“You know the only thing I’ve ever lost is curiosity”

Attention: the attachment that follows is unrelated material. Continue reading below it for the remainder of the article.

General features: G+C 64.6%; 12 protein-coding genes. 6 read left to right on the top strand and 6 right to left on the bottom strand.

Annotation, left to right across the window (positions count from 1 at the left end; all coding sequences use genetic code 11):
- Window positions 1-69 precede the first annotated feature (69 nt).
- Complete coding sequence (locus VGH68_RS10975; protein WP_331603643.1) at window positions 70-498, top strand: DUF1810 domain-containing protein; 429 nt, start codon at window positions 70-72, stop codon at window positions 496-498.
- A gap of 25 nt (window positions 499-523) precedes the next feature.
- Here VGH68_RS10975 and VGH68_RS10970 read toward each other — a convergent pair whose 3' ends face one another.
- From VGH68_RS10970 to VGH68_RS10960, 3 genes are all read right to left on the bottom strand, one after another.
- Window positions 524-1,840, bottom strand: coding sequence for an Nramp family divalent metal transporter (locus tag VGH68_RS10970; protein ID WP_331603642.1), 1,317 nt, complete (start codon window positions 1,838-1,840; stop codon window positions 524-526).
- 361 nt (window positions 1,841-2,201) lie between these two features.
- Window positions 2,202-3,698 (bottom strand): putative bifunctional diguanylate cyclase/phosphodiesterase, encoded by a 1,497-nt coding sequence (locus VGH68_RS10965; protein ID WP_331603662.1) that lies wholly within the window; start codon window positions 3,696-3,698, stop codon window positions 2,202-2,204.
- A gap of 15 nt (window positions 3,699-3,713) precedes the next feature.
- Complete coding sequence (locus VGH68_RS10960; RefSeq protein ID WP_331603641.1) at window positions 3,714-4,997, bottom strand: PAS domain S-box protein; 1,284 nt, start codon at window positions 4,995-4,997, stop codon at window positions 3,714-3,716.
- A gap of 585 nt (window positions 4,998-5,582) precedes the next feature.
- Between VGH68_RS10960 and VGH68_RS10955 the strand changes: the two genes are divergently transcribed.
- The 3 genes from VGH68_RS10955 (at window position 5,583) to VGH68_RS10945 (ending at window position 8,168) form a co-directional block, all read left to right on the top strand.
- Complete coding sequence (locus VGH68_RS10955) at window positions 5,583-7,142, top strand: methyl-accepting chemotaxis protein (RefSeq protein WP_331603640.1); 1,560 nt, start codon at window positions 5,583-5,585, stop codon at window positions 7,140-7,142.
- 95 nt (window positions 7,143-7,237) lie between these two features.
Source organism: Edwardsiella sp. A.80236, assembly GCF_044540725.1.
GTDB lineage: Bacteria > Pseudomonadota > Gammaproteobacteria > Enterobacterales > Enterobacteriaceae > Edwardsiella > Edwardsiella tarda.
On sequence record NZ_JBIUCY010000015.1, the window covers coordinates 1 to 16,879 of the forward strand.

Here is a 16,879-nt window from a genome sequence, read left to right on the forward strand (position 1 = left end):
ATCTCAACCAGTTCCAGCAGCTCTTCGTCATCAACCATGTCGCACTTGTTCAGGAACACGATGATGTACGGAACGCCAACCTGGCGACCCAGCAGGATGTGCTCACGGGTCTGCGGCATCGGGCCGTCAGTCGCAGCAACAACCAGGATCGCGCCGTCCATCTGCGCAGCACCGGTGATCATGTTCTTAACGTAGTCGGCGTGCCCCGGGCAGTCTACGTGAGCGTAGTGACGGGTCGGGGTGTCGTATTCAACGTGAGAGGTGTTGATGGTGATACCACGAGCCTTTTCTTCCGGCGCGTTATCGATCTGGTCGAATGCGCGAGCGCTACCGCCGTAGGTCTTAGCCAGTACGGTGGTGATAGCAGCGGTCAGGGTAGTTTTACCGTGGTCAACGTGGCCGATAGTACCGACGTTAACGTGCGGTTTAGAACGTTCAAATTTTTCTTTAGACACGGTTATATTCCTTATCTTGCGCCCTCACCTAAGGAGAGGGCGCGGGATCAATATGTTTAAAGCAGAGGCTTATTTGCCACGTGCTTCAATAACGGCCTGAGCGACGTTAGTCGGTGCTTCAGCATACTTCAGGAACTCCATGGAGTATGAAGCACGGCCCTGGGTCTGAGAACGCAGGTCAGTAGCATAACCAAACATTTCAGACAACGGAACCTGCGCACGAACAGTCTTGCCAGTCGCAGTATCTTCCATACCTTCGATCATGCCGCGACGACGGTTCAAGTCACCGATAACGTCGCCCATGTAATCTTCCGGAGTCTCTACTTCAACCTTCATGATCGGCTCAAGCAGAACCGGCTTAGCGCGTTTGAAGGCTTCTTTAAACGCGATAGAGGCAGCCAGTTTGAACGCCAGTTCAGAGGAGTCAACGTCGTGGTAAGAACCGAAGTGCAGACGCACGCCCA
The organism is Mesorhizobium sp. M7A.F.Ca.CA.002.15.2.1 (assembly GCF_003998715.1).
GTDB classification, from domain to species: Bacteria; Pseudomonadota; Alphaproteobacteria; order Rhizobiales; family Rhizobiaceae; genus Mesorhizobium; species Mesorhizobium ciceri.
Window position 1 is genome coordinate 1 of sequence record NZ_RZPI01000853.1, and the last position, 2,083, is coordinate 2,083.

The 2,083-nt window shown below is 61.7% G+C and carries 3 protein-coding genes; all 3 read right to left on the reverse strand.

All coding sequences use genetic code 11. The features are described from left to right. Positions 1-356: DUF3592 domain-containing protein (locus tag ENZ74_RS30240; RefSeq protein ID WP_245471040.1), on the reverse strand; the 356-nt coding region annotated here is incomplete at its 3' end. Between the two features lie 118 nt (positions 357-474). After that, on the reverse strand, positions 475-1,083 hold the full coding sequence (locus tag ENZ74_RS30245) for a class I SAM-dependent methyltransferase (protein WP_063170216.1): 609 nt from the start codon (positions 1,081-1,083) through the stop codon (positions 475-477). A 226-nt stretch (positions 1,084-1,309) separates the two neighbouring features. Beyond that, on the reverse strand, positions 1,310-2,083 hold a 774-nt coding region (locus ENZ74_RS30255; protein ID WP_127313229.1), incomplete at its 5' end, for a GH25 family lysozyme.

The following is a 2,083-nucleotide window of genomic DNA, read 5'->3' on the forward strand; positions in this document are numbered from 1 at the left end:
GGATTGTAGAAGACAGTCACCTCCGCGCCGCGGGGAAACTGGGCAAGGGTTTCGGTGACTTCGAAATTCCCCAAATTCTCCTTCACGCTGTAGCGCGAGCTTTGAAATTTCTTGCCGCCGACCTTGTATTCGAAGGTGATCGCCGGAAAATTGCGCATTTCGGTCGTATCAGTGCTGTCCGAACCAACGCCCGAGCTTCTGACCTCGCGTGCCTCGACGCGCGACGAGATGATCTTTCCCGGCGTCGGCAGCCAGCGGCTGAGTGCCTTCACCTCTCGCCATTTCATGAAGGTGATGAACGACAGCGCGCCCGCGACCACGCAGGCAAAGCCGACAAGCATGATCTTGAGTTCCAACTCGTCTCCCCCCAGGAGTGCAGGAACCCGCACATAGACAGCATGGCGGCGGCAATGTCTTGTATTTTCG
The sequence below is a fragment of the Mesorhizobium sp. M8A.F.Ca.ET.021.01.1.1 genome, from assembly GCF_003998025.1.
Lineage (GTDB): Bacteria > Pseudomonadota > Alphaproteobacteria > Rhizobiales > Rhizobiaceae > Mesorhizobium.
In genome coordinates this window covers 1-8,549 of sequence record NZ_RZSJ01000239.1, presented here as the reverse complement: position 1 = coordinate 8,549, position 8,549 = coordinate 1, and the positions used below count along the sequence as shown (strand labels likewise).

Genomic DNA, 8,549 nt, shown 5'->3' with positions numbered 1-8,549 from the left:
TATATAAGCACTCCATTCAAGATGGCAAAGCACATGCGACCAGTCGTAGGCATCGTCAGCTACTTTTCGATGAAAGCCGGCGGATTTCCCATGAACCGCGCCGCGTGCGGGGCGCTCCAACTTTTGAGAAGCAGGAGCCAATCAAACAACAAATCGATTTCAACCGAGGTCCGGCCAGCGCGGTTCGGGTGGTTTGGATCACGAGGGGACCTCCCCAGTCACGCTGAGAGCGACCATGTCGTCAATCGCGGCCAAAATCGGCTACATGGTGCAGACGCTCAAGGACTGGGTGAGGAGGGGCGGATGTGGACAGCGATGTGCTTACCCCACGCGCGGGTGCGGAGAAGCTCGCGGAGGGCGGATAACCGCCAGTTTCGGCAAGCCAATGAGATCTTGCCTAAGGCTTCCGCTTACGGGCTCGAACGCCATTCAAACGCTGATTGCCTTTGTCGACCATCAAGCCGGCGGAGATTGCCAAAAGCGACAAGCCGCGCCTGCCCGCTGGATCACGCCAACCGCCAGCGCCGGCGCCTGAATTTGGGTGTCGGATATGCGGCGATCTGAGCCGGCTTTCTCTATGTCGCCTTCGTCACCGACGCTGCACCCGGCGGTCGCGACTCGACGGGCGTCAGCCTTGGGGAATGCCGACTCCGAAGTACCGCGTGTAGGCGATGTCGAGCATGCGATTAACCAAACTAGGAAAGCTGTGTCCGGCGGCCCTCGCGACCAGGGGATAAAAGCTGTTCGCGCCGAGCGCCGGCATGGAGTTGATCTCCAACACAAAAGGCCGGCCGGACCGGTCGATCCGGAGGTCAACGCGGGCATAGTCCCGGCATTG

It is not uncommon for many people in this day and age to lose their curiosity in living. They start to question the ‘what ifs?’ They want to know if they truly got the most out of their lives, and whether their purpose was fulfilled. But as we grow older, this curiosity for what life can bring starts to turn into an unhealthy obsession where we question if we utilised all of the opportunities life has brought. This short story looks into the life of a character called Harry, who started an African safari in an attempt to get rid of his lazy life of luxury and procrastination. He needed to be reminded what it felt like to work for something, to struggle with something, to feel like he was living, instead of the constant, declining cycle of feeling his artistic talents drain as he lived off his wife’s wealth. An unfortunate accident meant that a dying Harry and his wife were stranded in a small African village, while waiting for an emergency aeroplane to be sent from Nairobi. During his last few hours, we see Harry begin to reminisce over his life, and it looks into the regrettable decisions he had made. This short story greatly affected the way I viewed the world, because the author used many connections between the characters and other non-human symbols to help portray ideas and themes throughout the text. His use of language features also assisted this. The decisions made by the characters all bring important life lessons that readers in year twelve can learn from, which is why I would recommend this short story to other people my age.